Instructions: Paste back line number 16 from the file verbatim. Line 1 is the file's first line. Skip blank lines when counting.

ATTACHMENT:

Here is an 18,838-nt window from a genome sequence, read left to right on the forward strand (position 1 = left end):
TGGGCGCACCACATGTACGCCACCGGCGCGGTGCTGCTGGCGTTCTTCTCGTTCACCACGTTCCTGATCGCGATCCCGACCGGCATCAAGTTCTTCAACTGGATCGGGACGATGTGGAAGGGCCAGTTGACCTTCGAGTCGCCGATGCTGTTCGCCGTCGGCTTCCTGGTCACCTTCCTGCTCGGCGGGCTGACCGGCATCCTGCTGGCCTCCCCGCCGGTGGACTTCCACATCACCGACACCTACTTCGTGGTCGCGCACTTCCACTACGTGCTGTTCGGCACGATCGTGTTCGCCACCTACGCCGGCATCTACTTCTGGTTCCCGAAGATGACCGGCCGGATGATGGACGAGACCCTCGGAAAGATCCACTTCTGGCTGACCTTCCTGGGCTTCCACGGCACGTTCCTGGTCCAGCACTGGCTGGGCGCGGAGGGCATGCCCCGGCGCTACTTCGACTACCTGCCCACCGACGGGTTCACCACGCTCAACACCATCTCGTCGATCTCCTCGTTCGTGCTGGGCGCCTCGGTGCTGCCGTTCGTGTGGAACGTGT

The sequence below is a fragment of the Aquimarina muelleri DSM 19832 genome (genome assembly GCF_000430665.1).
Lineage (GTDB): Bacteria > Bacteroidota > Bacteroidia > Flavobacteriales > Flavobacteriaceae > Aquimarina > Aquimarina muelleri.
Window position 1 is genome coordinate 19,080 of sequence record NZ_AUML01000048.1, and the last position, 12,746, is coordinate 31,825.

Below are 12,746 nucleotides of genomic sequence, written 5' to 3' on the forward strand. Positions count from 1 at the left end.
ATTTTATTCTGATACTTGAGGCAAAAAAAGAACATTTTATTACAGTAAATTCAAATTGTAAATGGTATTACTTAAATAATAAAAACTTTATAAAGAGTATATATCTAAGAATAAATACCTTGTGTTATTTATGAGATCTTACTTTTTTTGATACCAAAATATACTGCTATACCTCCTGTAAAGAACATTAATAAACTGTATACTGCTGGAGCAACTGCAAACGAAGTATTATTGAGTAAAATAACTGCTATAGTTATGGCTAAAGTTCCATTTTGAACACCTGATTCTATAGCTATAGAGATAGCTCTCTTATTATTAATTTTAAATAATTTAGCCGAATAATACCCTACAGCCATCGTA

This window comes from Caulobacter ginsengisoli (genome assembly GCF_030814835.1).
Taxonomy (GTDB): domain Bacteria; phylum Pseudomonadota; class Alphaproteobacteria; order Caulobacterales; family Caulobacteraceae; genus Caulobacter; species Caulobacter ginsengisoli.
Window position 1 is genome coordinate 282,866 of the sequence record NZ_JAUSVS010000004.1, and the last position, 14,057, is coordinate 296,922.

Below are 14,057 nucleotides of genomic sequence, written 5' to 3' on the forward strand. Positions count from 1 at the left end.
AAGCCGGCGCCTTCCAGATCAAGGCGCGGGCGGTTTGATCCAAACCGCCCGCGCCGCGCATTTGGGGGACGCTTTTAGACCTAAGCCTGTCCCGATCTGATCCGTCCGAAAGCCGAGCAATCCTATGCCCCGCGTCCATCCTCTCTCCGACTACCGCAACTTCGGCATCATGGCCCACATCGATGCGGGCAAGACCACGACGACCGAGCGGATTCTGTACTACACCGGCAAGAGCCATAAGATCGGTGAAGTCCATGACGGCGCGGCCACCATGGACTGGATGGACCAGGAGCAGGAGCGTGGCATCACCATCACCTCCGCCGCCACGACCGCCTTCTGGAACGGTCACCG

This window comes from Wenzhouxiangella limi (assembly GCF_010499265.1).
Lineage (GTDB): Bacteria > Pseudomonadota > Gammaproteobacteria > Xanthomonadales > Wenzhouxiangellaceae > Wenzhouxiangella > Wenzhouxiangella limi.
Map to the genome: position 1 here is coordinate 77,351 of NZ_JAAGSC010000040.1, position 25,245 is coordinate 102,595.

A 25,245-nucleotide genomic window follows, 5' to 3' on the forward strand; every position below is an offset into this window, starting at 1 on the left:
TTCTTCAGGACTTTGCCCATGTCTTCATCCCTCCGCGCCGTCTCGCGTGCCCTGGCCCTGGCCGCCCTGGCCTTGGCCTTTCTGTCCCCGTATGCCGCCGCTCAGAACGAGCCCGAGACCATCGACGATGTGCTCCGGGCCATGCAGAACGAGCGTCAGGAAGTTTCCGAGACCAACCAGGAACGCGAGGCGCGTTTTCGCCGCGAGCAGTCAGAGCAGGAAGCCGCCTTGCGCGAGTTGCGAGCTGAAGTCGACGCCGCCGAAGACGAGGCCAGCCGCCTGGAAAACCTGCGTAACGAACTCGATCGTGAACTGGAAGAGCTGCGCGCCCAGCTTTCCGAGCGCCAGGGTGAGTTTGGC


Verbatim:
A 25,245-nucleotide genomic window follows, 5' to 3' on the forward strand; every position below is an offset into this window, starting at 1 on the left: